Choosing the right structure for your business

22 January 2018

You may have decided that this year you will start a new business. It could be because you are currently not working or it could be as a more flexible alternative to regular employment.

Whatever the decision for starting a new business, there are a number of issues to consider before you make a decision about whether it is the right choice for you. Tax is only one of the aspects, but one of the most important, to understand. Not considering tax can mean significant and unexpected tax bills which could put the future of your business at risk.

The most popular structures for a business are:

  • Sole trader if setting up on your own
  • Partnership if setting up with other people
  • Company

If you are a sole trader or partnership, your business is not a separate person from you (in England and Wales). As a sole trader, you are taxed (depending on profits between 20% and 45% plus national insurance) as a self-employed person on the profits, regardless of whether you take the money out or reinvest it in the business. As a partner, you are taxed in a similar way to a self-employed person, but just on your share of the total profits of the partnership.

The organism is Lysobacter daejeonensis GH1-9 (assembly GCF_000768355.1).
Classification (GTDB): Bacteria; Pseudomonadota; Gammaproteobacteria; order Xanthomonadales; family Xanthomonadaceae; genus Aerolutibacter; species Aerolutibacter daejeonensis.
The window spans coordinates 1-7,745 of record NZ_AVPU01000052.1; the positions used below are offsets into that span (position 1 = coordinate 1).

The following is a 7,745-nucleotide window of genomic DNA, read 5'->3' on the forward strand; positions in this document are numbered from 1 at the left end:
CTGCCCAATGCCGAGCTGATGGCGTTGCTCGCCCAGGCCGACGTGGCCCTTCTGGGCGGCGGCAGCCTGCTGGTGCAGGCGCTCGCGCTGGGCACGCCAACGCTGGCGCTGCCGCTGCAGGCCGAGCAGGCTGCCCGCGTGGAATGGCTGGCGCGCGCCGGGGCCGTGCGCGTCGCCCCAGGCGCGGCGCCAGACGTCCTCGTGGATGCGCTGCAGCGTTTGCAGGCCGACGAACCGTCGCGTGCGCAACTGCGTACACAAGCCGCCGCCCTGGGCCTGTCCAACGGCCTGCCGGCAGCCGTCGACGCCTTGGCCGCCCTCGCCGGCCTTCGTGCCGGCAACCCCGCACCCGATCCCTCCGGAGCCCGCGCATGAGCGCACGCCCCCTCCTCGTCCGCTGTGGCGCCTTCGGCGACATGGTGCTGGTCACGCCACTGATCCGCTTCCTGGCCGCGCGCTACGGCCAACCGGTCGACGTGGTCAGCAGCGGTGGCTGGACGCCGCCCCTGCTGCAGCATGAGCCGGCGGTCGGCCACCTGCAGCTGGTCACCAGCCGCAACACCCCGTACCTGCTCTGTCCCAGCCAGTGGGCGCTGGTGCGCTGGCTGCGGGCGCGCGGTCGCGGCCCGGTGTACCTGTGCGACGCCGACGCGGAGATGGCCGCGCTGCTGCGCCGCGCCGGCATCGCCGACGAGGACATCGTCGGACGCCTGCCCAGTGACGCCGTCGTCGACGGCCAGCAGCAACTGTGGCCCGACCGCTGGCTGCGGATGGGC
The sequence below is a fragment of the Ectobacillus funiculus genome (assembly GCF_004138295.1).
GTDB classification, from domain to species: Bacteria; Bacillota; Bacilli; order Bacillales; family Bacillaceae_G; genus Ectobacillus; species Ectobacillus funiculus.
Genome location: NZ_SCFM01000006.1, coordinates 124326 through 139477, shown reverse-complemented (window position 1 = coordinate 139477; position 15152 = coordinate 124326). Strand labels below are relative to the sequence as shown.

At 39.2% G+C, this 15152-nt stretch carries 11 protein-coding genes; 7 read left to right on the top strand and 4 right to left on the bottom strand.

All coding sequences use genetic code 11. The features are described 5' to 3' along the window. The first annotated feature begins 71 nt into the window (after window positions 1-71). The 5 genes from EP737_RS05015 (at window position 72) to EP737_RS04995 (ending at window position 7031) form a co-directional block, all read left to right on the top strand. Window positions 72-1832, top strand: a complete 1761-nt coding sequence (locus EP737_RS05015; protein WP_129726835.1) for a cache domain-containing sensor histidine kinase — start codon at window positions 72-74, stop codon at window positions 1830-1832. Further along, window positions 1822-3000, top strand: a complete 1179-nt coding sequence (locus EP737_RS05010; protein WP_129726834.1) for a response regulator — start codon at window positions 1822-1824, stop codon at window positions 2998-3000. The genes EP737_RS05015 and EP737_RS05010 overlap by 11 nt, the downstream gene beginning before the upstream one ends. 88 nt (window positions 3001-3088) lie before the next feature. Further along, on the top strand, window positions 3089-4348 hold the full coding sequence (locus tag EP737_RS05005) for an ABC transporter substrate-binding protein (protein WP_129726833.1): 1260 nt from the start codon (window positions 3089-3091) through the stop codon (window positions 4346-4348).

A company is a separate legal person. You will normally be a director, employee and also a shareholder in your own company. You can take money out as a salary or by paying dividends. A company pays Corporation Tax on the profits (currently at 19%). If you leave the money in the company to reinvest in the business there will be no further tax. If you take the funds out of the company the rate of tax will depend on whether you take the funds out as a dividend or a salary. If you need to take the funds out, this structure could create a double layer of tax. Firstly in the company and secondly on the individual.

The structure you chose may depend on whether you want to reinvest in the business or if you need the funds for personal expenditure.

If you require investment into your business from a third party a company structure may be more attractive, as some company structures have tax incentives for investors such as Enterprise Investment Scheme’s (“EIS”) and Seed Enterprise Investment Scheme (“SEIS”). Both provide tax incentives in the form of a variety of Income Tax and Capital Gains Tax reliefs to investors who invest in certain unquoted trading companies.

At Ellacotts, we have a wealth of experience advising people setting out on a new venture. If you would like to know more about either setting up a new business structure, changing an existing one or the tax breaks for investing in a business, we would be delighted to hear from you. Contact Ann Bibby for more information.